Children with autism spectrum disorder struggle with communication, sometimes driving parents and educators to seek interventions and “therapies” that have been thoroughly discredited by previous studies, say researchers at Emory Health Sciences. Specialists in communication disorders and psychology are also not sharing the latest scientific evidence about autism interventions effectively to the public.
The study was announced on Feb. 26, 2015 and was published as a commentary called “The persistence of fad interventions in the face of negative scientific evidence: Facilitated communication for autism as a case example,” and was recently published by the journal Evidence-Based Communication Assessment and Intervention. “Hope is a great thing, I’m a strong believer in it, but the false hope buoyed by discredited therapies can be cruel, and it may prevent people from trying an intervention that actually could deliver benefits,” said Scott Lilienfeld, lead author and a psychologist at Emory University.
Some treatments for autism that have shown little or no success over the years are antifungal interventions, bleach enemas, chelation therapy, gluten or casein free diets, hyperbaric oxygen sessions, magnetic shoe inserts, sheep stem cell injections, and weighted vests. The study focused on “facilitated communication” (FC) as a case sample.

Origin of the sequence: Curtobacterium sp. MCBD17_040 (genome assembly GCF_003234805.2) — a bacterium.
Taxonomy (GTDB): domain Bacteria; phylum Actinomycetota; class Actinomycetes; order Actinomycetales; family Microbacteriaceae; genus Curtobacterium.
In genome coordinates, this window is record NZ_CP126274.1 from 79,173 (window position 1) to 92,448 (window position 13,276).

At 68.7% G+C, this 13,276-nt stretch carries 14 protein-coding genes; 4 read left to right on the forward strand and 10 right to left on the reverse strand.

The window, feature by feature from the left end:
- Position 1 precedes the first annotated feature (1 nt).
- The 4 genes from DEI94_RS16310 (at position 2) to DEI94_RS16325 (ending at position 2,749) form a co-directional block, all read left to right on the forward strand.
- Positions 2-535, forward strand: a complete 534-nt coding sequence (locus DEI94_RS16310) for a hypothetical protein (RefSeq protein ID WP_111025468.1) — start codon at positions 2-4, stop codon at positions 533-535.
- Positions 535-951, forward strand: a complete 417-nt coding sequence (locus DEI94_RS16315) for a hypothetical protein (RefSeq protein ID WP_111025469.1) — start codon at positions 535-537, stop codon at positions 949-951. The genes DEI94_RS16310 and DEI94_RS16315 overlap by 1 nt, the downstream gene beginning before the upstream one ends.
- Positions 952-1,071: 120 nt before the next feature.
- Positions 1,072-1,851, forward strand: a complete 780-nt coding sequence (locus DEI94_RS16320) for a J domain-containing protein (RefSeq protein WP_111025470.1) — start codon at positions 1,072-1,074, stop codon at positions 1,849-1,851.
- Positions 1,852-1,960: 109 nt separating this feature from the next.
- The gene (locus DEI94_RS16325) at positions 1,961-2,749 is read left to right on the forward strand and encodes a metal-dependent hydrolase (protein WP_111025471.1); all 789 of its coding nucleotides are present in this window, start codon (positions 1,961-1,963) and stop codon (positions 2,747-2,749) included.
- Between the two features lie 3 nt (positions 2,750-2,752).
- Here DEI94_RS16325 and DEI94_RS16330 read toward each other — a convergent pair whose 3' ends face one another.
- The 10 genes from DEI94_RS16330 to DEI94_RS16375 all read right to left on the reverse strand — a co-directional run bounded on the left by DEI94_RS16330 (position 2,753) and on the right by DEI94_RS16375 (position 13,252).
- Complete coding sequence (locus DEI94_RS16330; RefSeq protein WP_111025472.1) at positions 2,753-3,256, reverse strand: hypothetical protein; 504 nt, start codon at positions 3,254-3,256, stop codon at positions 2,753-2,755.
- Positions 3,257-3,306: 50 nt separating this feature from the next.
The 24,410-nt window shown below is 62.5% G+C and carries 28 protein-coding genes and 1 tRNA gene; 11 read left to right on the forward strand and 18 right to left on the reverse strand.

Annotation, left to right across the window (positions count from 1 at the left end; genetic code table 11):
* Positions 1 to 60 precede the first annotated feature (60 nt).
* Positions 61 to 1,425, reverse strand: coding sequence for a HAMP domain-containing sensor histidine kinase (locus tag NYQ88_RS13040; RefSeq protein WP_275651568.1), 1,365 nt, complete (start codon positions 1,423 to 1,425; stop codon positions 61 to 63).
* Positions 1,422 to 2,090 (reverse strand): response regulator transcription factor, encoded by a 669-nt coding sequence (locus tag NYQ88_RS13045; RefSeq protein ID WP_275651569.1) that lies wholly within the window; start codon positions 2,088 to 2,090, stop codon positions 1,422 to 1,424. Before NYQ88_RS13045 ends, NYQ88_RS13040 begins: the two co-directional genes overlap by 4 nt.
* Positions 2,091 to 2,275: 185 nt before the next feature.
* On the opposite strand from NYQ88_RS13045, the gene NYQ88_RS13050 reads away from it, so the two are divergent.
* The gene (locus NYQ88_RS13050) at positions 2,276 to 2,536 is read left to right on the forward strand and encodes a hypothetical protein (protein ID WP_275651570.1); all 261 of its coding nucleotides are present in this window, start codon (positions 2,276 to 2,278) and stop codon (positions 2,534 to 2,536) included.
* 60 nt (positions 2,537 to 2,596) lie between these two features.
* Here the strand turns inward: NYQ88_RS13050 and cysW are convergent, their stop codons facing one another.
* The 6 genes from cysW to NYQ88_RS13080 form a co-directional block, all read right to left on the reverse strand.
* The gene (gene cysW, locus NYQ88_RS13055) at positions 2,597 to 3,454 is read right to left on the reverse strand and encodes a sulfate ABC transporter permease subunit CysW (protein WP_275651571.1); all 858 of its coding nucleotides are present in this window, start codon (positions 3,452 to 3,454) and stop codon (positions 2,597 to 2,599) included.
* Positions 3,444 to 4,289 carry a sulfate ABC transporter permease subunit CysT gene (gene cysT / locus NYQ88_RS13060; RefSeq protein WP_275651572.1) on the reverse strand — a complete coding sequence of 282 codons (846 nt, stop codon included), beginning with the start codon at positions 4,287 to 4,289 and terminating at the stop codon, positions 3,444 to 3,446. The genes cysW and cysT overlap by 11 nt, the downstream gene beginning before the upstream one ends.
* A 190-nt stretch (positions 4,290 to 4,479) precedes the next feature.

FC claims that a nonverbal person with autism and related disorders can communicate through guided typing on a keyboard or letter pad. A facilitator supports the autistic person’s arms as the autistic person types words and complete sentences. The method was introduced to the U.S. in the 1990s, and has been convincingly debunked by researchers. Studies have demonstrated that the facilitators were unconsciously guiding the autistic person’s hands towards the desired letters.
“The emotional appeal of FC is very powerful and understandable,” Lilienfeld says. “And no doubt the overwhelming majority of people who use FC are sincere and well-meaning. The problem is, it doesn’t work.” Variations of technique have surfaced under new names such as “supported typing” or “rapid prompting.”
Lilienfeld and his team reviewed popular and academic literature, and previously published surveys about practitioner use. They observed that use of FC continues to be prevalent in spite of scientific refutation and say that their findings underscore the need for autism experts to do a better of job of educating the public about what does – and does not – work for autism.